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FAMU Gets Gates Foundation Grant For Separate COVID-19 Testing, Processing Facility

Three people stand in front of a tent. On the tent is a banner that reads, "COVID-19 Test Site."
Florida A&M University
(From left) Bond CEO Dr. Temple Robinson, FAMU President Larry Robinson, Ph.D., and Cynthia Harris, Ph.D., director of the FAMU Institute of Public Health, at the opening of the COVID-19 testing site.

The Bill and Melinda Gates Foundation will be giving $1.5 million to Florida A&M University to create a separate COVID-19 testing and processing laboratory facility for its students, faculty, and staff.

The announcement follows the state’s decision to privatize the current testing site at the school’s Bragg Memorial stadium.

“We have had on our campus, since April 25th, a community-based state-operated COVID-19 testing site and tested well over 56,000 [people],” said FAMU President, Larry Robinson.

He said the Gates grant will enable the school to have its own certified testing lab on campus. FAMU already has the equipment to run the site; it will use the money to hire the personnel needed to staff the operation. The school expects to have test results within 24 to 48 hours.

“COVID-19 is exposing some hard truths about inequity in the United States and particularly its impact on the black community,” said Alan Golston, the president of the U.S program at the Bill and Melinda Gates Foundation.

FAMU will also provide testing and processing services for three other Historically Black Colleges and Universities in the state -- Bethune Cookman University, Florida Memorial University, and Edward Waters College.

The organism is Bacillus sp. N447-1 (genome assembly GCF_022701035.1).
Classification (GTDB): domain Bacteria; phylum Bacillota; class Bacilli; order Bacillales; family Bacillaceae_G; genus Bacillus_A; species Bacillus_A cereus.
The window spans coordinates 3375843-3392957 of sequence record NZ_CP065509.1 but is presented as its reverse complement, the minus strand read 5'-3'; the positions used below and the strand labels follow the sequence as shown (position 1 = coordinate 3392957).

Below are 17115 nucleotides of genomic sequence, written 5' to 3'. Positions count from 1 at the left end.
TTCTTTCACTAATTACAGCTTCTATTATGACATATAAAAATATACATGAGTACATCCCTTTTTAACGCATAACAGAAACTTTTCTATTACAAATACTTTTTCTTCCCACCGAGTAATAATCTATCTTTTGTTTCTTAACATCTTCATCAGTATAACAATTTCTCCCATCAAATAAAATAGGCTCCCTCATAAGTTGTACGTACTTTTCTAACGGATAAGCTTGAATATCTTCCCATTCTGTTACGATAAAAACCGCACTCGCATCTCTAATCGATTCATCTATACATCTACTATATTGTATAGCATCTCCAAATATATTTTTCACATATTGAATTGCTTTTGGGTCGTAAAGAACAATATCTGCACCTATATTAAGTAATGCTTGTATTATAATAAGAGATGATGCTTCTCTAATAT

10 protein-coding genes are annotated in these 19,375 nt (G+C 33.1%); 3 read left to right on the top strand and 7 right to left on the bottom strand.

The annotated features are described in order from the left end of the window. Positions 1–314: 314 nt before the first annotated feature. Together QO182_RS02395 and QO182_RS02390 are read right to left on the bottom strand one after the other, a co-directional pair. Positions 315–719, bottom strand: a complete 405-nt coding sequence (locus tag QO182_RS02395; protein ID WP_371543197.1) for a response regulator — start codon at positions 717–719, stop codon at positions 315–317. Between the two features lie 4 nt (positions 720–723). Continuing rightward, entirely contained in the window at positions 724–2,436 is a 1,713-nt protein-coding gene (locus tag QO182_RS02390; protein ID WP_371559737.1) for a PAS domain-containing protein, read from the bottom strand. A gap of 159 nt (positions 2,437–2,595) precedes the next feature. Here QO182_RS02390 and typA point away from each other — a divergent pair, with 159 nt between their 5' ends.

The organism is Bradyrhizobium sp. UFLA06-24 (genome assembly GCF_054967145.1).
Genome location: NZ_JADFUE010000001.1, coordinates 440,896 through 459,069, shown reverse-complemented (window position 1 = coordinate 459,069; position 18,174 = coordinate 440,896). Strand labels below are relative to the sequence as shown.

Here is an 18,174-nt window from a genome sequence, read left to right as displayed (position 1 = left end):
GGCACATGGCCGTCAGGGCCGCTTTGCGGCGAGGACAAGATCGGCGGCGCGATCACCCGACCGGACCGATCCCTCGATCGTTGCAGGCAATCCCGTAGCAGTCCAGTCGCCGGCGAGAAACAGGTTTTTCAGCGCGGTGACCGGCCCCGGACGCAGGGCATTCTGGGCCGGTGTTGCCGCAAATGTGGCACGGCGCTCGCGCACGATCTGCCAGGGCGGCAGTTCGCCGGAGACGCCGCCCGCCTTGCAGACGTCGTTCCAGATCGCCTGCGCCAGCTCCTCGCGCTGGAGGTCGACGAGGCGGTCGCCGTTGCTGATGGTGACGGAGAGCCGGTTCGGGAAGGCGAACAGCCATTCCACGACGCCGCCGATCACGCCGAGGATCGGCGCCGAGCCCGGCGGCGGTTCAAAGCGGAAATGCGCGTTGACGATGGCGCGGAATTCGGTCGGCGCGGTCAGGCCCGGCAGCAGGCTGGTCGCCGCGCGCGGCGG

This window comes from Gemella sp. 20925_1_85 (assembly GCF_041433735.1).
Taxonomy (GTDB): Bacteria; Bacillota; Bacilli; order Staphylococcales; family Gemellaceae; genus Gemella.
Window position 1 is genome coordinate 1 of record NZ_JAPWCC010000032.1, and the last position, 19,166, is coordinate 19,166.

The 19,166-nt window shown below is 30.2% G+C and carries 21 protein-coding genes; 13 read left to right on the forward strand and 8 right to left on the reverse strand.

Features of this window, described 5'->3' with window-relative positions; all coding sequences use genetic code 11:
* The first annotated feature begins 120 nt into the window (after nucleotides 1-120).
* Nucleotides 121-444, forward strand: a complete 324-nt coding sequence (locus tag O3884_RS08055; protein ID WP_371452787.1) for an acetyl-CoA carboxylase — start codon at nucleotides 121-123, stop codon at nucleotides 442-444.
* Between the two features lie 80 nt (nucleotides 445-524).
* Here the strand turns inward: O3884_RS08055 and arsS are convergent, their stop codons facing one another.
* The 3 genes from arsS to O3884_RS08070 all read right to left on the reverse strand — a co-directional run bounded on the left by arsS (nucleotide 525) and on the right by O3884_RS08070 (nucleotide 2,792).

“We'll have a tremendous impact because all of us are located in these very specific communities where these disparities are occurring and where the impact, I believe, will be tremendously great,” said Robinson.

Robinson says the current testing site has been valuable because it's on the side of town where it is most needed.

According to The Centers for Disease Control and Prevention, African Americans are twice as likely as whites to be infected with the virus and to die from it. The CDC also noted COVID-19 infections among young adults ages 18 to 22, increased by 55% as many students returned to class between August and September.

The foundation’s Golston said safely reopening campuses and keeping them open requires access to rapid, effective COVID-19 diagnostic testing.

“Now, we can focus specifically on the internal needs of our students, faculty and staff, as we move into the fall and spring semesters of 2021,” said Robinson.

The University hopes to hire lab staffers within the next few weeks.

Specimens collected will be tested in a 340-square-foot laboratory at the FAMU Center for Viticulture and Small Fruit Research on Mahan Drive. Students, faculty and staff will be able to get swabbed at the FAMU Activity Center, the old Club House, on South Adams Street.

Sha’Tara Simmons is a journalism student at Florida A&M University.